Death is the one thing the living can count on, it is the one true known in this world. We are all going to die. While this may seem a bit morbid and frightening to some, it can be extremely fascinating and intriguing to others. This is the subject of a 2014 documentary series by the Norwegians. More specifically, by production company Flimmer Film (This is all the information I could get based on SBS website and IMDB when I know more I’ll tell you). The series tackles the somewhat difficult subject on death with a unique mix of humor and respect. It showcases a number of perspectives ranging from the scientific through to the religious with a bit of philosophical pondering poured into the mix. It is truly eye opening and what I enjoyed about it most was being exposed to different cultures and religions and how they deal with this fundamental fact.
The first episode entitled “Physical Death” is where you can go to get a brief overview about the science of dying. The episode also explores the different possibilities of how to deal with remains, from cremation to cryogenics or the possibility of how our bodies can be recycled and provide life for other living organisms (like beautiful flowers and trees).
The second episode “Life After Death” reveals how different cultures mourn/celebrate the deceased and how religions have formed around attempting to answer one of life’s big questions ‘what happens after we die?’. We visit Nepal and sky burials, India and cremations, Christianity and the controversy of cremation, Mexico and the Day of the Dead (Dia de Muertos), The USA and Jazz funerals, the list goes on and on.
The third episode “Creative Power” explores different forms of art and artists who use death to fuel their work. There are artists, religious art, music from heavy metal to pop rock, writers and film makers all using death to create, inspire, question and express death. The episode also takes a look at symbolism, how do we portray something intangible like death? and also briefly touches on the personification of death, which could be in itself a whole separate series.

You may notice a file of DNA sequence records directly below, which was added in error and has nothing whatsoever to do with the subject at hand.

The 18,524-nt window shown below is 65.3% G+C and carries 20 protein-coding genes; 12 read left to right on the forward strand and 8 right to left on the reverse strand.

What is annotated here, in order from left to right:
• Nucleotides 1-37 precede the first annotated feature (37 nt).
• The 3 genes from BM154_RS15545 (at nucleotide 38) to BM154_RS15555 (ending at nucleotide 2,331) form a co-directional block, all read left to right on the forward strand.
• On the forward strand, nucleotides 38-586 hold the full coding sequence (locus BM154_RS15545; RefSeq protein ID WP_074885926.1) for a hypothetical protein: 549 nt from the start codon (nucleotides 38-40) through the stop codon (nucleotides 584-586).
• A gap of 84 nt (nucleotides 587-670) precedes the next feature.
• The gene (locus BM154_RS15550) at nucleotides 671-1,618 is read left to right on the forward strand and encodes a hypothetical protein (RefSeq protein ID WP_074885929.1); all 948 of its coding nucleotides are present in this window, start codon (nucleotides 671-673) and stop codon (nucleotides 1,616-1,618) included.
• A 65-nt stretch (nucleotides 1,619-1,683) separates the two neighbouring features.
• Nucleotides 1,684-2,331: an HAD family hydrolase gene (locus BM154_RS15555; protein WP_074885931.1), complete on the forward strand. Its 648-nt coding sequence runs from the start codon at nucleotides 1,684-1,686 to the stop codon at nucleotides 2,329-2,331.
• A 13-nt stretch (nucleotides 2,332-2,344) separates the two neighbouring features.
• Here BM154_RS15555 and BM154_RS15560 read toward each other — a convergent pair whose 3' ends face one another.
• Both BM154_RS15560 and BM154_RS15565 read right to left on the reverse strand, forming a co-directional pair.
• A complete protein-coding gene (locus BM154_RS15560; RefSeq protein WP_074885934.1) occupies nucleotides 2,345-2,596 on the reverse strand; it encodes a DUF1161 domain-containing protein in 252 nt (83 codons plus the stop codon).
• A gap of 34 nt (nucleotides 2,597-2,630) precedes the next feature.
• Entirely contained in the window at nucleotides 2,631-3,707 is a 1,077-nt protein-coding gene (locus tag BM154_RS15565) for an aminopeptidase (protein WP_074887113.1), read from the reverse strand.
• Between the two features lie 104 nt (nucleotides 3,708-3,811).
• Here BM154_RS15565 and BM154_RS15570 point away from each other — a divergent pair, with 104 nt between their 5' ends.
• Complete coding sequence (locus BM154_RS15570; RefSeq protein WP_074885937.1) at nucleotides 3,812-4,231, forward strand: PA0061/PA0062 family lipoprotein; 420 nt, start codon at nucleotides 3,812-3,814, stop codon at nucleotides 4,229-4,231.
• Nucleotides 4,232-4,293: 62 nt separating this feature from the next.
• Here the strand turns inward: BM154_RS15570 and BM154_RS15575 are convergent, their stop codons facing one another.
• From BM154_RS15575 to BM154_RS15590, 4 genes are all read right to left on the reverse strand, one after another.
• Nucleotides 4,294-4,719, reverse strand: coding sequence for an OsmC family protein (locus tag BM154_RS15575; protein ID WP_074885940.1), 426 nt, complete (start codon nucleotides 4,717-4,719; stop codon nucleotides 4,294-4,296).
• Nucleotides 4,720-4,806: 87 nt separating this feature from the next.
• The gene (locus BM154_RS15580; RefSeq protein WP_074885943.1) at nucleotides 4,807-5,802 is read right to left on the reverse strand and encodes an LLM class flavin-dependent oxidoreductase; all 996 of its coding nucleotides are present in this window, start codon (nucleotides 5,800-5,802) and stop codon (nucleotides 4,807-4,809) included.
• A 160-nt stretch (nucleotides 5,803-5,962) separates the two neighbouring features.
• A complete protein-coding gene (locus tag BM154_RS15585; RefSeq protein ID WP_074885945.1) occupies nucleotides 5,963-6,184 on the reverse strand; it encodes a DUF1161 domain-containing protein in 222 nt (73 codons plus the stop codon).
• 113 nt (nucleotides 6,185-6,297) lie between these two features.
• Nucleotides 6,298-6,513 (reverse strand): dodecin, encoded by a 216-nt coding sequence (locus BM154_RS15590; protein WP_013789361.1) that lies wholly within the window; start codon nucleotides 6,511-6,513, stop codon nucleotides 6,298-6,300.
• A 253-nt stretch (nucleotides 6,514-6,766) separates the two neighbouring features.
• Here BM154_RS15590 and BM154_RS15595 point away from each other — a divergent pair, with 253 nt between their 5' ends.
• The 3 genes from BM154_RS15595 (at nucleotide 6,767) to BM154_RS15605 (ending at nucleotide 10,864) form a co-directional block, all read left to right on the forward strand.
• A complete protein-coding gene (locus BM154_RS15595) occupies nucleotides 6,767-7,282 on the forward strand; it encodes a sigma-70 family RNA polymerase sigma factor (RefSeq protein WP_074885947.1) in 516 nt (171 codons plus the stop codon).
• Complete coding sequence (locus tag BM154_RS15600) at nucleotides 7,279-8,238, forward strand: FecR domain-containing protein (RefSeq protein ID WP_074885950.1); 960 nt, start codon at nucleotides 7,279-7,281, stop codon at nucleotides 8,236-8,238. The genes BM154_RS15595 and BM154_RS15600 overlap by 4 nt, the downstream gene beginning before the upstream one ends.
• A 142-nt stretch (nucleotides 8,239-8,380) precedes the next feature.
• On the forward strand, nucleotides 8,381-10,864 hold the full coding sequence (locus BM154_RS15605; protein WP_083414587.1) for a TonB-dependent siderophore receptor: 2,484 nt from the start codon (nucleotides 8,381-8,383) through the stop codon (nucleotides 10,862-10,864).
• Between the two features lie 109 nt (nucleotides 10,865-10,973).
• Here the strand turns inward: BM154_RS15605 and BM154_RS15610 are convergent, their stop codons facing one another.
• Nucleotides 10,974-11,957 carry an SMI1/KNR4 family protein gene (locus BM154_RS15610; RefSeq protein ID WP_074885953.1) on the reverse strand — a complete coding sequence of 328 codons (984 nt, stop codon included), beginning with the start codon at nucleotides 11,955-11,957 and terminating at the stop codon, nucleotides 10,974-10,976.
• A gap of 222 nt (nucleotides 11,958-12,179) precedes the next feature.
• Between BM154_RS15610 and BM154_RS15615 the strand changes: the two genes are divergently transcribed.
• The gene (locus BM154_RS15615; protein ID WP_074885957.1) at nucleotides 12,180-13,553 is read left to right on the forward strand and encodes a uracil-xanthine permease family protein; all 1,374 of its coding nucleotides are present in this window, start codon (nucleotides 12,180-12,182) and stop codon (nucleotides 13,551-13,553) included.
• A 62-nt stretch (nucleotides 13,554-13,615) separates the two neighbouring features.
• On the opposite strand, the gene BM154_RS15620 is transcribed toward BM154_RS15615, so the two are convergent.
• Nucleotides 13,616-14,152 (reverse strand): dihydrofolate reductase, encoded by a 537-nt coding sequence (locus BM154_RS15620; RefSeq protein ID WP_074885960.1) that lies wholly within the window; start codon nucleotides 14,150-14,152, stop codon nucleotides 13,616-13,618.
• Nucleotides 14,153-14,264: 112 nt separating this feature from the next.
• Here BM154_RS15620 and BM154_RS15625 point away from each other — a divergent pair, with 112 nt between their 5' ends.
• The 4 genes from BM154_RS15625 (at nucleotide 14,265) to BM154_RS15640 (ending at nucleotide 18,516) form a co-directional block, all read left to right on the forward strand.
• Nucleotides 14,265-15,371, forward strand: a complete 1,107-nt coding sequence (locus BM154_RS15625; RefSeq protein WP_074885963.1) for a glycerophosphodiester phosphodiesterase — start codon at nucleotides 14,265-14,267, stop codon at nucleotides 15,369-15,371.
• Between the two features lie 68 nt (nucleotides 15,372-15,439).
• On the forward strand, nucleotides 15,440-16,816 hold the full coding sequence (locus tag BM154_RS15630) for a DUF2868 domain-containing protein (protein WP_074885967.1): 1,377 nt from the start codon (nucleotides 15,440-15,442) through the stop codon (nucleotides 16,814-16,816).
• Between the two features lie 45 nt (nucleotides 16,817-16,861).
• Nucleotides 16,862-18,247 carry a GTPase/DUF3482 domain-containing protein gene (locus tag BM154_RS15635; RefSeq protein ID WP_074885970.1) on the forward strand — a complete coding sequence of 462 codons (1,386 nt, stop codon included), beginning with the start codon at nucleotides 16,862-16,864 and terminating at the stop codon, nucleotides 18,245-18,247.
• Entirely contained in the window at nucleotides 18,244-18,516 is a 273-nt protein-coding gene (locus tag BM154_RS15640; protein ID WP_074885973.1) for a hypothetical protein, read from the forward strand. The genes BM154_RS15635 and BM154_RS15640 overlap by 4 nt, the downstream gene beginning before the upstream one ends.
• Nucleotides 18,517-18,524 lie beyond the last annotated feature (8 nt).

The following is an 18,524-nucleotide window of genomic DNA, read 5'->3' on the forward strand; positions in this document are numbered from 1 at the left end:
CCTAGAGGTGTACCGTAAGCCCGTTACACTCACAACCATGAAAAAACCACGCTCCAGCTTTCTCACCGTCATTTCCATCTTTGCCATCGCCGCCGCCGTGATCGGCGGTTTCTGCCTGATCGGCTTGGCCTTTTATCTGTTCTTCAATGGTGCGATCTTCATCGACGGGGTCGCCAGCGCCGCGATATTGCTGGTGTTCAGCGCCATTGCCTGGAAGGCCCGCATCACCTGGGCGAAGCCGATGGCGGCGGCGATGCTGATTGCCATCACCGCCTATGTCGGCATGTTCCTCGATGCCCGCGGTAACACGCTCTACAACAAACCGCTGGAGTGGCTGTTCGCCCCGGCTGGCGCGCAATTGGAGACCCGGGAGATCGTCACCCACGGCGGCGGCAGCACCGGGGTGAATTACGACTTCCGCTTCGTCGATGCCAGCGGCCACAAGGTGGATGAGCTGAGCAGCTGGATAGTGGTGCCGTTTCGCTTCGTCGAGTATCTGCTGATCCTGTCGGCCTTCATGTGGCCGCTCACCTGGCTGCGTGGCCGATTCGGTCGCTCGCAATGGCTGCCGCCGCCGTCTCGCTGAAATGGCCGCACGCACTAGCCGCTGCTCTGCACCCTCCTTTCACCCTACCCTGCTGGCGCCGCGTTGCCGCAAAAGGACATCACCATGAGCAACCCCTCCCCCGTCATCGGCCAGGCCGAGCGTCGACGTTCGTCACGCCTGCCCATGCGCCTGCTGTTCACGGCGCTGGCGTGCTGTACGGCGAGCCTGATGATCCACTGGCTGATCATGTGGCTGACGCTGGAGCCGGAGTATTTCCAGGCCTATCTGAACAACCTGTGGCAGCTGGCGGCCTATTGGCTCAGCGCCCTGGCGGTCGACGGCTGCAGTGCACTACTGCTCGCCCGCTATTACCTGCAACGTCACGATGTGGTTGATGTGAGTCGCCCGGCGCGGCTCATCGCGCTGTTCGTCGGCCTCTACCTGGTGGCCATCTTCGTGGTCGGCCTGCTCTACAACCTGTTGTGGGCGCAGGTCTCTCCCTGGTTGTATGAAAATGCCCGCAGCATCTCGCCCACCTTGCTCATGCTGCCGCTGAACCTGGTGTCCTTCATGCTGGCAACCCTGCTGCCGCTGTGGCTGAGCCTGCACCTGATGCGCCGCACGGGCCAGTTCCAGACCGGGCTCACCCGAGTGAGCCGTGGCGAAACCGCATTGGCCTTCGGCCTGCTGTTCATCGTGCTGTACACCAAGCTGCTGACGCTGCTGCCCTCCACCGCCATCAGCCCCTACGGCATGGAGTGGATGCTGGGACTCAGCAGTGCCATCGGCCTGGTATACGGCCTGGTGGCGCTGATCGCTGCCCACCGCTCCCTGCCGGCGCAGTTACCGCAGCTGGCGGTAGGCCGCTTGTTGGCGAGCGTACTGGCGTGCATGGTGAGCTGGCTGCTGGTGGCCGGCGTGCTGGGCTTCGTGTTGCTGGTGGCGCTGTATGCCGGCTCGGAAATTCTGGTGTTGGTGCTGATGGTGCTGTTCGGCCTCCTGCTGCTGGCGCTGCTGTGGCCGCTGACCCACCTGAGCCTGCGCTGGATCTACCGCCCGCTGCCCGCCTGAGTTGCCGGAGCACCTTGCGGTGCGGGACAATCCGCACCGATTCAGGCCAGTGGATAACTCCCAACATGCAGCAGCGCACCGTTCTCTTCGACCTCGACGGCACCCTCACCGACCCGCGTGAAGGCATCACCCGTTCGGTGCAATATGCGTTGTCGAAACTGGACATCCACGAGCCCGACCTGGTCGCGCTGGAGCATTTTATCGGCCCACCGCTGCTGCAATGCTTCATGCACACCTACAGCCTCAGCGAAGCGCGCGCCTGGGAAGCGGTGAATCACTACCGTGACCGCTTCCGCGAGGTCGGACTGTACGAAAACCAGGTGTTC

The fourth episode “Market of Death” gets very practical as it explores how death can be used to make money. From the traditional funeral to space age cyrogenics, there is no escaping the fact that even when you die you need to pay through the nose to get your remains looked after. Death can also be exploited, there are museums dedicated to artists who have passed on and even a “Facebook” for the dead.The episode is very enlightening an can give you a few things to think about.
The fifth and final episode of the series “Political Death” asks the question, what makes certain deaths more important than others? It looks at death on a large scale, for example September 11, and the impact such events had on the world. They take us to America and Vietnam, and discuss how each country remembers their dead as a result of the war. There is also a look at how significant political leaders have been embalmed and put on display after they have died, because they represent something that is fundamental to the countries cultural and political beliefs.
All in all this has been an eye opening and intriguing documentary. The creators have done an exceptional job in discussing a topic that most find uncomfortable to talk about and made it approachable. Well done, I thoroughly enjoyed every minute.